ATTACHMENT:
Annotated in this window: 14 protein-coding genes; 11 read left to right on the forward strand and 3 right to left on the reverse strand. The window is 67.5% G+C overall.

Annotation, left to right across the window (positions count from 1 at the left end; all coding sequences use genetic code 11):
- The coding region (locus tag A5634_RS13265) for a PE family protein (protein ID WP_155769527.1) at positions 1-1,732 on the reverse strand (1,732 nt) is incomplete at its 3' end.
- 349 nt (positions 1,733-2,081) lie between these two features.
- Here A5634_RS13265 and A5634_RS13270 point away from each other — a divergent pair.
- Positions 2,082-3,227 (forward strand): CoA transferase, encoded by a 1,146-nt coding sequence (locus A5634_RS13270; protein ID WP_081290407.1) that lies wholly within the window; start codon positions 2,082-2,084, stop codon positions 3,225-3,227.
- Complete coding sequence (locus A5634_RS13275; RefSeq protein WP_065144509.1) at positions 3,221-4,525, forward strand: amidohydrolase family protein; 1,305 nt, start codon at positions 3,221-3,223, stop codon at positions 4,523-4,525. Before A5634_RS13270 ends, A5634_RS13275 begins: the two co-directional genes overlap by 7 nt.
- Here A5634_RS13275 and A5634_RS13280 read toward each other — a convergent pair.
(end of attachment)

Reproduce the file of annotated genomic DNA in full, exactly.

Annotated in this window: 14 protein-coding genes; 11 read left to right on the forward strand and 3 right to left on the reverse strand. The window is 67.5% G+C overall.

Annotation, left to right across the window (positions count from 1 at the left end; all coding sequences use genetic code 11):
- The coding region (locus tag A5634_RS13265) for a PE family protein (protein ID WP_155769527.1) at positions 1-1,732 on the reverse strand (1,732 nt) is incomplete at its 3' end.
- 349 nt (positions 1,733-2,081) lie between these two features.
- Here A5634_RS13265 and A5634_RS13270 point away from each other — a divergent pair.
- Positions 2,082-3,227 (forward strand): CoA transferase, encoded by a 1,146-nt coding sequence (locus A5634_RS13270; protein ID WP_081290407.1) that lies wholly within the window; start codon positions 2,082-2,084, stop codon positions 3,225-3,227.
- Complete coding sequence (locus A5634_RS13275; RefSeq protein WP_065144509.1) at positions 3,221-4,525, forward strand: amidohydrolase family protein; 1,305 nt, start codon at positions 3,221-3,223, stop codon at positions 4,523-4,525. Before A5634_RS13270 ends, A5634_RS13275 begins: the two co-directional genes overlap by 7 nt.
- Here A5634_RS13275 and A5634_RS13280 read toward each other — a convergent pair.